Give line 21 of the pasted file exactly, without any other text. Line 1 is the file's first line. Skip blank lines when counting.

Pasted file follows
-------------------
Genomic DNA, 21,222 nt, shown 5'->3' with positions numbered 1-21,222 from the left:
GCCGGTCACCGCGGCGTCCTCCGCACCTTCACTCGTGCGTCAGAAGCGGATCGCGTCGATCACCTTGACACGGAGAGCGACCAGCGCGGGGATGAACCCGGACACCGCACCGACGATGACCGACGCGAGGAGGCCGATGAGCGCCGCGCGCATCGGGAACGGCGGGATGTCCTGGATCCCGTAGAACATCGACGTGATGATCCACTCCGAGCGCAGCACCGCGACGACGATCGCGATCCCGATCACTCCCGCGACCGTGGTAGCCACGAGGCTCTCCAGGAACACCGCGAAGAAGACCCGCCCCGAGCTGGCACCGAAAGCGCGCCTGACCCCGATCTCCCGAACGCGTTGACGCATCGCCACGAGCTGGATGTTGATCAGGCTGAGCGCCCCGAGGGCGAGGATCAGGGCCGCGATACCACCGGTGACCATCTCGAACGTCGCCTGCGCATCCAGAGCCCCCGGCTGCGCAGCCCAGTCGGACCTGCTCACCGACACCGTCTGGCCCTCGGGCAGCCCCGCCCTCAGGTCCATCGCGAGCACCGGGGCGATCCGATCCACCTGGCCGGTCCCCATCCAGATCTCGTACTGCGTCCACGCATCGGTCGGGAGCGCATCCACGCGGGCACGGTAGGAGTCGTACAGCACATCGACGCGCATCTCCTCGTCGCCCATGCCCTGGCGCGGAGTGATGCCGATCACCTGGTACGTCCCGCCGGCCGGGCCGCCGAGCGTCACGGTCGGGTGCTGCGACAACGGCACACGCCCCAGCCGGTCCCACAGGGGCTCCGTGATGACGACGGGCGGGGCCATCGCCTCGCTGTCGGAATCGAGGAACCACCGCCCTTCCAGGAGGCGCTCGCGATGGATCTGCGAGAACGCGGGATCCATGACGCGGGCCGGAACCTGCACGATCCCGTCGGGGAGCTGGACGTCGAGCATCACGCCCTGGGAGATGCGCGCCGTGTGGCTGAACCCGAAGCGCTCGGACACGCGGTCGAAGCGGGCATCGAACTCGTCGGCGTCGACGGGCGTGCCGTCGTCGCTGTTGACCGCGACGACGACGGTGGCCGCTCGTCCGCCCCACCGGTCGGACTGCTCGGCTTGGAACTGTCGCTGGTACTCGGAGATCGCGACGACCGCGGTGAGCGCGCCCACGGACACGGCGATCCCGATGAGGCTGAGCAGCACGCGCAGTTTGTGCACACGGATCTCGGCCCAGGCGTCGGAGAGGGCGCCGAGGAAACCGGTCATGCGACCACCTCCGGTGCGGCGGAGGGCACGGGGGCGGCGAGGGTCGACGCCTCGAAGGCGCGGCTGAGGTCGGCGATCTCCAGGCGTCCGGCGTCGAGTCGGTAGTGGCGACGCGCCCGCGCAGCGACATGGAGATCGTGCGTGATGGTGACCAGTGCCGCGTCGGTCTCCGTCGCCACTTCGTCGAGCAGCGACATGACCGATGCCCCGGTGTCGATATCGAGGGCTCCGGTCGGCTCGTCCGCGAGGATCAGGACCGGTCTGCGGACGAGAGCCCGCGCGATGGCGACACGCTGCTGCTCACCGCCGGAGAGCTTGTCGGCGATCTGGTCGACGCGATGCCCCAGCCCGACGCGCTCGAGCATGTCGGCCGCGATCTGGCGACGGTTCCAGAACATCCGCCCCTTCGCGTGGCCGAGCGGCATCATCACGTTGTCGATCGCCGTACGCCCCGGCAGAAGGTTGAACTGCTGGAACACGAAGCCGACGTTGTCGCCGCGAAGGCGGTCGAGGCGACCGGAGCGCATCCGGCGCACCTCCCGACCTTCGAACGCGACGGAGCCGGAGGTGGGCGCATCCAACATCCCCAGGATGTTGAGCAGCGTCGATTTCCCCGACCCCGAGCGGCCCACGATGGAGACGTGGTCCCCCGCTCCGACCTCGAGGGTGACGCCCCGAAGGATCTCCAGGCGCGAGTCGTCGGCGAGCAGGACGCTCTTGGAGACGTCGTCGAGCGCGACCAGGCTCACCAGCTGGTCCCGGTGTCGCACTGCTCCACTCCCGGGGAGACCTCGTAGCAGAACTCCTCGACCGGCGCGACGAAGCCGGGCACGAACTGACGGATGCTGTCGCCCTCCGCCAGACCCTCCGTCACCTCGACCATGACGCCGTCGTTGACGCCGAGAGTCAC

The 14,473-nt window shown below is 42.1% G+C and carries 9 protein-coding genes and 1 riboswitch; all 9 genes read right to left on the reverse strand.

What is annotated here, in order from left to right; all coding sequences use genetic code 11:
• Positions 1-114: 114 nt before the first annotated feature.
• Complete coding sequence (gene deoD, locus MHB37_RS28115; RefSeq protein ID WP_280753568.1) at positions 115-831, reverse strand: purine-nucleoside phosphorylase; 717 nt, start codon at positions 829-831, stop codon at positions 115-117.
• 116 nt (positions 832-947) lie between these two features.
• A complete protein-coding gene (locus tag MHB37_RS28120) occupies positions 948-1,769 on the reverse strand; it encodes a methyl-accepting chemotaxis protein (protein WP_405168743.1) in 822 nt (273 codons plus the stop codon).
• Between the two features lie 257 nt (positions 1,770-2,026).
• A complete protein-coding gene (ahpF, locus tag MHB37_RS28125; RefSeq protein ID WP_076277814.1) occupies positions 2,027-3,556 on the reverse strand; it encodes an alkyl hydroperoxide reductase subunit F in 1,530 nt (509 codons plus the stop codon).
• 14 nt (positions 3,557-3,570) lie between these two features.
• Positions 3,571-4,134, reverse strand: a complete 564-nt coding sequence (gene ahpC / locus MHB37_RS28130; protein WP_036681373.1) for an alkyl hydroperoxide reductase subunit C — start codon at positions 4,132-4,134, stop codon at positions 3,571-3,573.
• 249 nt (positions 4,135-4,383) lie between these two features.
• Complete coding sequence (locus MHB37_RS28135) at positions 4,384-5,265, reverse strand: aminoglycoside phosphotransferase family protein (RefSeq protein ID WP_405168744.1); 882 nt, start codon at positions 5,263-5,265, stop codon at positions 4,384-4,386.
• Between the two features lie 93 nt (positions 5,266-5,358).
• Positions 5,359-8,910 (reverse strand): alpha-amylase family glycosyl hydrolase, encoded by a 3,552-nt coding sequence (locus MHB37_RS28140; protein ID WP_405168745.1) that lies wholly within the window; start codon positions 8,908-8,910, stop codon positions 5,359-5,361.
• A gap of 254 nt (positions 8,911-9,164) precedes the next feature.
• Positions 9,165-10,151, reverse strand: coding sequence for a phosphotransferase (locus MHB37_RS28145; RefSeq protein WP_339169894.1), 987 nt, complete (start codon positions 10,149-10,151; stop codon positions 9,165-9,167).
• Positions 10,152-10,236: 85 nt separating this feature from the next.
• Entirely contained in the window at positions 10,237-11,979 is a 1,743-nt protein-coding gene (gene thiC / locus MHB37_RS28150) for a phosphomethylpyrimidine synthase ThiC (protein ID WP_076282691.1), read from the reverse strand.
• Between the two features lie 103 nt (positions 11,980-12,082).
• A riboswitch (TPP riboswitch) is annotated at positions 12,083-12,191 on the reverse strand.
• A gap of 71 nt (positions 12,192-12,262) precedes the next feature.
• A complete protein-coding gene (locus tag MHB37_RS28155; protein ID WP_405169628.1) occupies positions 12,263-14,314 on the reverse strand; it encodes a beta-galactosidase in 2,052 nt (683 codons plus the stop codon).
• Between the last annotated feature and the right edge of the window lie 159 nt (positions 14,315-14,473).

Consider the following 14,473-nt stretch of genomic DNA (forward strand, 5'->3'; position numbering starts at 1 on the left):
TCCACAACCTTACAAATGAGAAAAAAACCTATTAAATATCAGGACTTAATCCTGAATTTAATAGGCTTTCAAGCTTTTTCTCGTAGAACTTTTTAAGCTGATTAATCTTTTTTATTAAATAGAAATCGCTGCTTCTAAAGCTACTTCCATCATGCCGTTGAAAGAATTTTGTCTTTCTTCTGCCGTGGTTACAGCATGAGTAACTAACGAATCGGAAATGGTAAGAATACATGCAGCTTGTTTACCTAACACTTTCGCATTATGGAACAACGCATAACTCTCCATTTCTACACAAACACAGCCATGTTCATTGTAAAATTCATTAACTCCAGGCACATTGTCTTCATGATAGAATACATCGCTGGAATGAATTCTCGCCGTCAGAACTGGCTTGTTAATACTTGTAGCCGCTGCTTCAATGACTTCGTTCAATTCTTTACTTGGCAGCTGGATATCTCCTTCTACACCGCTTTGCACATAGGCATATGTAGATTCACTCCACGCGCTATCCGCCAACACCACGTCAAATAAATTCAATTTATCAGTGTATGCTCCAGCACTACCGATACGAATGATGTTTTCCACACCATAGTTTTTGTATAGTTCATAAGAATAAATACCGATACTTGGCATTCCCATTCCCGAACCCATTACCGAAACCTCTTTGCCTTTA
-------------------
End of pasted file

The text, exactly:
• Between the two features lie 103 nt (positions 11,980-12,082).